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A Small C Compiler
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9cc C compiler

9cc is a successor of my 8cc C compiler. In this new project, I'm trying to write code that can be understood extremely easily while creating a compiler that generates reasonably efficient assembly.

9cc has more stages than 8cc. Here is an overview of the internals:

  1. Compiles an input string to abstract syntax trees.
  2. Runs a semantic analyzer on the trees to add a type to each tree node.
  3. Converts the trees to intermediate code (IR), which in some degree resembles x86-64 instructions but has an infinite number of registers.
  4. Maps an infinite number of registers to a finite number of registers.
  5. Generates x86-64 instructions from the IR.

There are a few important design choices that I made to keep the code as simple as I can get:

  • Like 8cc, no memory management is the memory management policy in 9cc. We allocate memory using malloc() but never call free(). I know that people find the policy odd, but this is actually a reasonable design choice for short-lived programs such as compilers. This policy greatly simplifies code and also eliminates use-after-free bugs entirely.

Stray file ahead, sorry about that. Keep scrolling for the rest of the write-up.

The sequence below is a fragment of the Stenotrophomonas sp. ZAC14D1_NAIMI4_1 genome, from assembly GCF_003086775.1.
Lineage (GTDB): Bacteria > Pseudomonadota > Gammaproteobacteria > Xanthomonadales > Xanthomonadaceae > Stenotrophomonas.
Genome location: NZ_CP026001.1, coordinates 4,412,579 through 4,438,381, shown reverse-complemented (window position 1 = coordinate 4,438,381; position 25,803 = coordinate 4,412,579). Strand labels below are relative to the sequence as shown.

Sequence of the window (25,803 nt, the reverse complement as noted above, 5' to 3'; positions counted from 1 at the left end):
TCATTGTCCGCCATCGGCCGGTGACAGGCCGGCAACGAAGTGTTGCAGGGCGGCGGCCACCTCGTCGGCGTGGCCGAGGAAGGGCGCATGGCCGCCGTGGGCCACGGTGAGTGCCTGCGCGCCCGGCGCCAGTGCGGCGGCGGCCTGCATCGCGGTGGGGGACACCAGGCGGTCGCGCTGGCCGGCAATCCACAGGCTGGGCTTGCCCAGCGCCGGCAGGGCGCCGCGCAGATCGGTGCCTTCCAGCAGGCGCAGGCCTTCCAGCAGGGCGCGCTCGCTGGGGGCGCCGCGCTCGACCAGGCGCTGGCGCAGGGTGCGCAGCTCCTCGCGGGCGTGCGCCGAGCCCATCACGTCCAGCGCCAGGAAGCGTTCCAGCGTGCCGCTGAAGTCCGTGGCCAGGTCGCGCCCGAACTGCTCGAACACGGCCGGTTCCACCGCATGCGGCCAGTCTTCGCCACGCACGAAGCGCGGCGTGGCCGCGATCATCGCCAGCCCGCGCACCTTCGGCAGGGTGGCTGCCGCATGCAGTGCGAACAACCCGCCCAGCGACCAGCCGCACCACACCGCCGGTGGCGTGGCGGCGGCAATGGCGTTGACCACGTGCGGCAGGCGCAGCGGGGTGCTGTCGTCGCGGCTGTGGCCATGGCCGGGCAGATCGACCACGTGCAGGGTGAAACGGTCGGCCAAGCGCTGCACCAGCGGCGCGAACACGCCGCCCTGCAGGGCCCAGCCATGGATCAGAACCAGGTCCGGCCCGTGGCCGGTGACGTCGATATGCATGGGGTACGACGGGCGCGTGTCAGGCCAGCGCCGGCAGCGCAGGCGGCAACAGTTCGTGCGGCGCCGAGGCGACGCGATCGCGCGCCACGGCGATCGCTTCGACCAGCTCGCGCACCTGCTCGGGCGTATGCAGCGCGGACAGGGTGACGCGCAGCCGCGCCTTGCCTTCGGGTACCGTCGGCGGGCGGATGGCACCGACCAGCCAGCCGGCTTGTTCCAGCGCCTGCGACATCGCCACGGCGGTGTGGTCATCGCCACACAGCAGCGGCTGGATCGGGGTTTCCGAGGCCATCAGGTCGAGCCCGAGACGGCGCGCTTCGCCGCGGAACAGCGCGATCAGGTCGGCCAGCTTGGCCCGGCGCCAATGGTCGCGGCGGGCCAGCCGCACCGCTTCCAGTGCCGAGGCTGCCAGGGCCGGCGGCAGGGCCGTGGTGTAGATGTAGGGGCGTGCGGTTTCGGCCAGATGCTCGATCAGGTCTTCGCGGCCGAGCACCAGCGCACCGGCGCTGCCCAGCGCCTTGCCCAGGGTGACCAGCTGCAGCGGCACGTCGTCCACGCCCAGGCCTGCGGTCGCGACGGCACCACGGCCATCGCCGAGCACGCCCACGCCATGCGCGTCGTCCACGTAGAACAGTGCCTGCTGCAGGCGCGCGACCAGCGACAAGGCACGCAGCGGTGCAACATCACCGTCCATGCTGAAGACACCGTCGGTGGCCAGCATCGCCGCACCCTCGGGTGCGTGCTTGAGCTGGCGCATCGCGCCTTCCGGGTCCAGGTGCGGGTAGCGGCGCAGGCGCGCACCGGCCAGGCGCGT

• 9cc's parser is a hand-written recursive descendent parser, so that the compiler doesn't have any blackbox such as lex/yacc.

  • I stick with plain old tools such as Make or shell script so that you don't need to learn about new stuff other than the compiler source code itself.

  • We use brute force if it makes code simpler. We don't try too hard to implement sophisticated data structures to make the compiler run faster. If the performance becomes a problem, we can fix it at that moment.

  • Entire contents are loaded into memory at once if it makes code simpler. We don't use character IO to read from an input file; instead, we read an entire file to a char array in a batch. Likewise, we tokenize a whole file in a batch rather than doing it concurrently with the parser.

Overall, 9cc is still in its very early stage. I hope to continue improving it to the point where 9cc can compile real-world C programs such as Linux kernel. That is an ambitious goal, but I believe it's achievable, so stay tuned!

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